Senate Questions Administration's Drug War Strategy

Article excerpt

Democratic and Republican senators alike came down hard on the administration's 1992 drug control policy. According to the National Justice Association, senators complained that the plan overemphasizes spending on law enforcement to the detriment of drug abuse treatment and prevention programs. The $12.7 billion policy was unveiled at a Senate Judiciary Committee hearing on Capitol Hill in February.

"The national drug control strategy is an unambitious effort that does not do enough," Sen. Patrick Leahy (D-VT) said. "We must emphasize treatment and education more."

Nearly all committee members called for more emphasis on treatment, prevention, and education. Sen. Strom Thurmond (R-SC) called for increased funding for drug abuse treatment programs targeted at inner city addicts while Sen. Arlen Spector (R-PA) suggested a 50/50 split between funding for law enforcement and international interdiction efforts and funding for prevention and treatment programs.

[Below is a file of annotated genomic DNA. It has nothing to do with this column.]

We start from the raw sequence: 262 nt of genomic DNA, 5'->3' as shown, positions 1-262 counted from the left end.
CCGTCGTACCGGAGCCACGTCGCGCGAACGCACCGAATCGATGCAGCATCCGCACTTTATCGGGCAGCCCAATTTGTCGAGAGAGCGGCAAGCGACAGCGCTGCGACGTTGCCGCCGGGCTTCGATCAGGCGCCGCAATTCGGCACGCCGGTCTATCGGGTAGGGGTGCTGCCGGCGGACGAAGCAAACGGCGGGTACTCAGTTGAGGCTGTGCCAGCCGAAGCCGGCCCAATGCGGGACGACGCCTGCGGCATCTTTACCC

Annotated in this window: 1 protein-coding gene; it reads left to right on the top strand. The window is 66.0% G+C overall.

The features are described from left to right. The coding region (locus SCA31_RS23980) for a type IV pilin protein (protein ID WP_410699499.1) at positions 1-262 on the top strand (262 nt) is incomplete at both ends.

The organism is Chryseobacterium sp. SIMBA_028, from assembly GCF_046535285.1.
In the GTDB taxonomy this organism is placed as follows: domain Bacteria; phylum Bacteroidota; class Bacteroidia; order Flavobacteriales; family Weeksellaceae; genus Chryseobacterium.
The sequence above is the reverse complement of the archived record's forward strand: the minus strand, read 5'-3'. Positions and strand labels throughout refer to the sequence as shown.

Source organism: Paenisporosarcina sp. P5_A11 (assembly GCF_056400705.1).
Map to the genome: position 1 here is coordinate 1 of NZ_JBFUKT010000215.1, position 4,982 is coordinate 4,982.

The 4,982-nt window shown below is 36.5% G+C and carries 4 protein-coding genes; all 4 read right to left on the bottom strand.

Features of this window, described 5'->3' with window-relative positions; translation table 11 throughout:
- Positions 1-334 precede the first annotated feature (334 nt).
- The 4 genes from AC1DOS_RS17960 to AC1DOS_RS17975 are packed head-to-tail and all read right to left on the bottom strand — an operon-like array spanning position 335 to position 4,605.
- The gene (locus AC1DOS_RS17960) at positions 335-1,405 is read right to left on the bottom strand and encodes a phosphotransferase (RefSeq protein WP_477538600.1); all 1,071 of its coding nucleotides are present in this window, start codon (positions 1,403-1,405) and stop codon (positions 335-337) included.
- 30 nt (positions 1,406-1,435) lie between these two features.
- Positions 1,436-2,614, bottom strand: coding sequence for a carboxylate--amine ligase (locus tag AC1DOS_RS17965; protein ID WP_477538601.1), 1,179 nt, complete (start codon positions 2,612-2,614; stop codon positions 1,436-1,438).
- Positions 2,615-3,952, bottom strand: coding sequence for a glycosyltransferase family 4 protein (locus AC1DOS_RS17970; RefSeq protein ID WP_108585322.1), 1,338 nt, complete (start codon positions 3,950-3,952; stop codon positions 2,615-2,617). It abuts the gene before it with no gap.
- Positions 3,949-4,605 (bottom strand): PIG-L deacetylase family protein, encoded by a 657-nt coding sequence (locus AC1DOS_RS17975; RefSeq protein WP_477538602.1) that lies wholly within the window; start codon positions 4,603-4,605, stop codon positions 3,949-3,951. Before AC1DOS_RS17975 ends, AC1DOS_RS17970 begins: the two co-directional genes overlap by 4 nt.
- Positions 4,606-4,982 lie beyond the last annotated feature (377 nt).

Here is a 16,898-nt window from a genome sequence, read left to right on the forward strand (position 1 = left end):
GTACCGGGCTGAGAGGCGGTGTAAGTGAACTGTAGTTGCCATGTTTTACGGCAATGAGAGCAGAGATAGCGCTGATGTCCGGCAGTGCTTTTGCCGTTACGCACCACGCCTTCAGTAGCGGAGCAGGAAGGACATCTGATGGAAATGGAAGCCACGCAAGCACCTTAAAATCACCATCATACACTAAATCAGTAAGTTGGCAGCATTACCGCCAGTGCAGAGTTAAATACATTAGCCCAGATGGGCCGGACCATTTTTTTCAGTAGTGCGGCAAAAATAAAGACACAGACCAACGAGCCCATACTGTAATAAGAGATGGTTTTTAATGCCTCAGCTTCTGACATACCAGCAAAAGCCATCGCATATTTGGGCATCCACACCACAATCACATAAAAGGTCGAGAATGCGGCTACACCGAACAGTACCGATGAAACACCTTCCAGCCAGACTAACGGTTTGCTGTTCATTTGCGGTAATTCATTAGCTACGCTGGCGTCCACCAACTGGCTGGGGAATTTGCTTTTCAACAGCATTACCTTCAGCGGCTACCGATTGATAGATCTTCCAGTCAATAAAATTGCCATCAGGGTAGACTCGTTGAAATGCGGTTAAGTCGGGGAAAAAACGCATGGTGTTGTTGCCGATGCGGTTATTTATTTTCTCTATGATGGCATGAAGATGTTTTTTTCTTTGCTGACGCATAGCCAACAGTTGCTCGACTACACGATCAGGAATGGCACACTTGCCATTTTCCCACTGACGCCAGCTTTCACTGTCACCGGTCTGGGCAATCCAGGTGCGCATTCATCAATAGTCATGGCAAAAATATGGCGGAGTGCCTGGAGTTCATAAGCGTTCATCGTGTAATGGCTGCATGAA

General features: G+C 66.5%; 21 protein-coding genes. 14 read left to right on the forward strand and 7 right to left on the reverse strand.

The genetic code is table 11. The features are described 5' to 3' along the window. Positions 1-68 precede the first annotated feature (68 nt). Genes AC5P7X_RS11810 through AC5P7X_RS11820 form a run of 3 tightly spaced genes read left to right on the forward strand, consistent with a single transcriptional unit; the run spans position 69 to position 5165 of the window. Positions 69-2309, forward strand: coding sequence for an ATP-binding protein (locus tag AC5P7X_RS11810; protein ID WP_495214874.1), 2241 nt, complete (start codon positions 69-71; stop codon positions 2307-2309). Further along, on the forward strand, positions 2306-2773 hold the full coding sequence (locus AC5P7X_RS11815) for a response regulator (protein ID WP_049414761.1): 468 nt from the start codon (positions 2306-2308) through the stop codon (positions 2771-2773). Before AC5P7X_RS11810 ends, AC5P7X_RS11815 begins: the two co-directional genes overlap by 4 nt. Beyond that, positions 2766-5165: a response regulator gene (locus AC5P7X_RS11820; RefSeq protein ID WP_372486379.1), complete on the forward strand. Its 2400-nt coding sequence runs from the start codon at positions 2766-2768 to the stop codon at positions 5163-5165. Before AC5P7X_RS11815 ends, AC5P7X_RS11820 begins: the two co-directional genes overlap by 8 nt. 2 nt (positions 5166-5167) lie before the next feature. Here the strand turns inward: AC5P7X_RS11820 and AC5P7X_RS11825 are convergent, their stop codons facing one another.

According to the 1992 National Drug Control Strategy, under the administration's proposed budget, 68 percent of the funds would be devoted to domestic law enforcement or international operations and border control and 32 percent would be targeted for prevention and treatment.

"This is not the picture of a nation winning the drug war," said Sen. Joseph R. Biden, Jr. (D-DE), committee chairman. "Indeed, it is not even the picture of a nation waging a good fight. …


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